Wilbur will be purrfectly represented on Theta Tau's Homecoming float this year.
The UA's engineering fraternity, Theta Tau, has designed and built a high-tech, gadget-laden float for Saturday's Homecoming Parade.
A working stagecoach will have Wilbur's many historical faces decorating the sides, with the modern Wilbur at the reins whipping the Washington State University Cougars, who will be pulling the coach.
Five to 10 members of the fraternity will be on the float during the parade, selected based on their involvement in the building process, organizers said.
""Our main engineering point was being able to put people all the way at the top at 14 feet high without the whole thing coming collapsing down,"" said Matt Leavy, a graduated mechanical engineer and one of the fraternity members in charge of building the float.
Implementing spinning wheels powered by a drive train system was another goal the fraternity members accomplished.
""We wanted to make the wheels spin to be more realistic,"" Leavy said. ""It's a trademark for our float to be dynamic and functioning.""
The float is about six weeks in the making, including all the planning and designing.
""This year, for the second time, we held an Engineering Design Review for our float design,"" Leavy said. ""All of our members and many alumni are present for this presentation and it exposes them to what a real-life engineering design review is like, which is great professional development for our members.""
Computer engineering junior Nathan Oxnam built a three-dimensional computer generated drafting program in order to desgn the float, he said.
""Nathan was instrumental to this,"" said Kevin Spencer, a civil engineering senior and another member in charge of the float building. ""The 3-D drafting benefited with construction and breaking it down step by step and since we already had the dimensions (ready) to go.""
Aerospace engineering senior Ted Gatchell was also important to the design process, as he was in charge of the float's aesthetics.
Theta Tau has won first place in the Homecoming float contest for the past 10 years.
""This year is our highest level of planning beforehand,"" Spencer said. ""We're actually coming in ahead of schedule and under budget.""
A strong alumni base and the involvement of the surrounding community are some of the reasons the club has been able to be so successful in this competition.
""Grant Road Lumber donated probably 98 percent of the wood that we're using this year and they've helped us in previous years, and the owner is just a really generous guy"" Leavy said. ""He's got a picture of all our old floats in his office. We try and work with local companies.""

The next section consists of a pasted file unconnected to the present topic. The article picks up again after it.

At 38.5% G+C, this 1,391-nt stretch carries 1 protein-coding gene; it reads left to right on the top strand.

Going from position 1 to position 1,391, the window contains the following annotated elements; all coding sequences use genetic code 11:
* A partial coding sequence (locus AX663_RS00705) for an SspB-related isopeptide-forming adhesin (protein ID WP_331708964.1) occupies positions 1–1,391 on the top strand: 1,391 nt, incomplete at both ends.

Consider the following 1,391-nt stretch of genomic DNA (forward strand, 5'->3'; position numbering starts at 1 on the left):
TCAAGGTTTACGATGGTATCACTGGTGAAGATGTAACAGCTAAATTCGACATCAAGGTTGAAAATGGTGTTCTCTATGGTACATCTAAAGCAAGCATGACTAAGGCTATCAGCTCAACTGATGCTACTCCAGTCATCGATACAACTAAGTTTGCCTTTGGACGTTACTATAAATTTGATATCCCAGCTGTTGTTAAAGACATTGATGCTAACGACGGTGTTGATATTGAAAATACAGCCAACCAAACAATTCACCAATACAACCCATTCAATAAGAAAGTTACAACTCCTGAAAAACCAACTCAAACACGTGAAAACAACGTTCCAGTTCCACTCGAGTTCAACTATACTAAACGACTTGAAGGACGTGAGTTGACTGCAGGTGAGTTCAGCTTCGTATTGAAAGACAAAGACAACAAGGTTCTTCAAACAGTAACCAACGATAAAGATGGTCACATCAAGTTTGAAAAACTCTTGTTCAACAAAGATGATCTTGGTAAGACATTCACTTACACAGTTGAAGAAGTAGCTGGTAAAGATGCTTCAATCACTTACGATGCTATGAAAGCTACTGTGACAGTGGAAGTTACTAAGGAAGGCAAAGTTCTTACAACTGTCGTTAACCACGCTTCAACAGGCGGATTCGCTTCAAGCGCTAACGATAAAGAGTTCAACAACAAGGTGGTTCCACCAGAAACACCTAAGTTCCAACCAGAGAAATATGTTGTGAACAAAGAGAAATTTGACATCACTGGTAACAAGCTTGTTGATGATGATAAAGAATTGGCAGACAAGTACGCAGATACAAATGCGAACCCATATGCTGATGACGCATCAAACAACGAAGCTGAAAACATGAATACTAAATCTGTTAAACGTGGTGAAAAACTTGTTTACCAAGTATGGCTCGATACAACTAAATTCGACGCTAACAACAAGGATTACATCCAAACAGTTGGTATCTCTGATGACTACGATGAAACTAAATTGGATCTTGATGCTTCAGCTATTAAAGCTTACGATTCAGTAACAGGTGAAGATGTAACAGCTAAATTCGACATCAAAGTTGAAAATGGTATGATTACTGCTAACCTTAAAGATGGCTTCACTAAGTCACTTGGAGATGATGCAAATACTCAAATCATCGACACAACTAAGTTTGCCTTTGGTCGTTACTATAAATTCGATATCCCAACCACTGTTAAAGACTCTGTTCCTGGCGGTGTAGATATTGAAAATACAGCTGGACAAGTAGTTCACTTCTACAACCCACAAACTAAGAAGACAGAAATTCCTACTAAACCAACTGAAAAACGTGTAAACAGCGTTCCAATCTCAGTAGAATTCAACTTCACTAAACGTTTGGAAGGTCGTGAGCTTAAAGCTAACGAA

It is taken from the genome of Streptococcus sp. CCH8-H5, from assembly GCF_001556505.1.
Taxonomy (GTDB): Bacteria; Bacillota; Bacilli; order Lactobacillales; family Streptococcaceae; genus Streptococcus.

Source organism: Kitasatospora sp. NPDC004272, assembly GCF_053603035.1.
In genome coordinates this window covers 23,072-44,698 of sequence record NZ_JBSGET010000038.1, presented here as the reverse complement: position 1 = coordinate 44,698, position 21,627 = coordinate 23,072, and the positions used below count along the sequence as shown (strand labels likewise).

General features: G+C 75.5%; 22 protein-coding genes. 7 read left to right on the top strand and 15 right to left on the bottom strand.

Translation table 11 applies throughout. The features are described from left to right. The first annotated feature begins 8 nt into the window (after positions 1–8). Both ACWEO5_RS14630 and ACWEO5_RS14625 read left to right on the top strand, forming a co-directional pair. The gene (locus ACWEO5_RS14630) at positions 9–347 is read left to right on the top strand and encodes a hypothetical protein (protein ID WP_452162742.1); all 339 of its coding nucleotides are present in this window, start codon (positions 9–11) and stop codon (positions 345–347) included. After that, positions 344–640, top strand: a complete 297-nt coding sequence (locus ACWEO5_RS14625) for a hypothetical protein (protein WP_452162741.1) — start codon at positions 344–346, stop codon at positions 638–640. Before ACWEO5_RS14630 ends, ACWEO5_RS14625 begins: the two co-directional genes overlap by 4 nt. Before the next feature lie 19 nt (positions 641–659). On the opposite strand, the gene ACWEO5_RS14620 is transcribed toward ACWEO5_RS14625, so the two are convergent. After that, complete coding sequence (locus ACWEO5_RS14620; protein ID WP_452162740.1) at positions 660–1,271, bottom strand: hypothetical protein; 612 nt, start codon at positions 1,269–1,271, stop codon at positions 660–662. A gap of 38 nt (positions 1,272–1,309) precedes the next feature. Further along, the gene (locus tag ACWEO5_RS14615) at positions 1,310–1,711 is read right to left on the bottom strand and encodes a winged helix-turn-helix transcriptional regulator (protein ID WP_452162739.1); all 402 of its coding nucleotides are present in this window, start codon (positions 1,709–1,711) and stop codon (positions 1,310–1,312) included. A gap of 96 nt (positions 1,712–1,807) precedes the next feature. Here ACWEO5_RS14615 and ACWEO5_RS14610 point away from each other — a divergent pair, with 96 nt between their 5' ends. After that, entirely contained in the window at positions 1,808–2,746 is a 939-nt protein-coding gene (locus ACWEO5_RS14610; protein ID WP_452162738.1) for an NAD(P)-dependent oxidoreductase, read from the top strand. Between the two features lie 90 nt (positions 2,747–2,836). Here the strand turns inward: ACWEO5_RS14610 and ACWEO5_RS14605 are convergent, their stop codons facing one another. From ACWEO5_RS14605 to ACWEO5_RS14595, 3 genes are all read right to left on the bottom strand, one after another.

Bicycle Inter-Community Action and Salvage, a nonprofit bicycle repair cooperative commonly known as BICAS , helped the fraternity by donating the chain part of the current year's float, according to Spencer.
Tucson Appliance Company and Tucson Store Fixtures have helped in past years.
Alumni donated a truck and a trailer for the fraternity to use, and there are always numerous alumni in the crowds during the parade.
""As soon as the alumni and the crowd see our floats, they're always like, ‘Wow, you've got to be kidding me!'"" said Leavy.
The fraternity has been placed at the end of the parade for the past three years, and expects to hold the same place this year.
""We've been last because of the impression over the last few years,"" said Lynn Messenger, an engineering management graduate.
""They like to save the best for last,"" Spencer said.
The members of Theta Tau like the float competition because ""it serves a greater good of getting people to get better floats and a better parade,"" Spencer said.
Of course, winning is always nice too, fraternity members said.
""Our main goal is to win every year,"" Leavy said. ""There's been talk that Sigma Chi, who was second last year, might give us a run for our money.""
Theta Tau hasn't left their mark in only holding records.
""Every time we've done something different, they've made a new rule about it,"" Leavy said.
The UA is currently experiencing a revival in many traditions, such as ""A-day,"" Theta Tau hopes the school will consider adding one.
""We'd like them to display the winning float on the field,"" said Newton Elliott, a geosciences senior and member of Theta Tau. ""It wouldn't be disrespectful or bad for the field and a lot of work goes into (the floats). Other schools do that, and we'd appreciate that.""
Homecoming is the biggest part of the year for Theta Tau, Messenger said.
""We have a formal dance with alumni and toast the float the night before, then Saturday they cheer us on,"" Messenger said.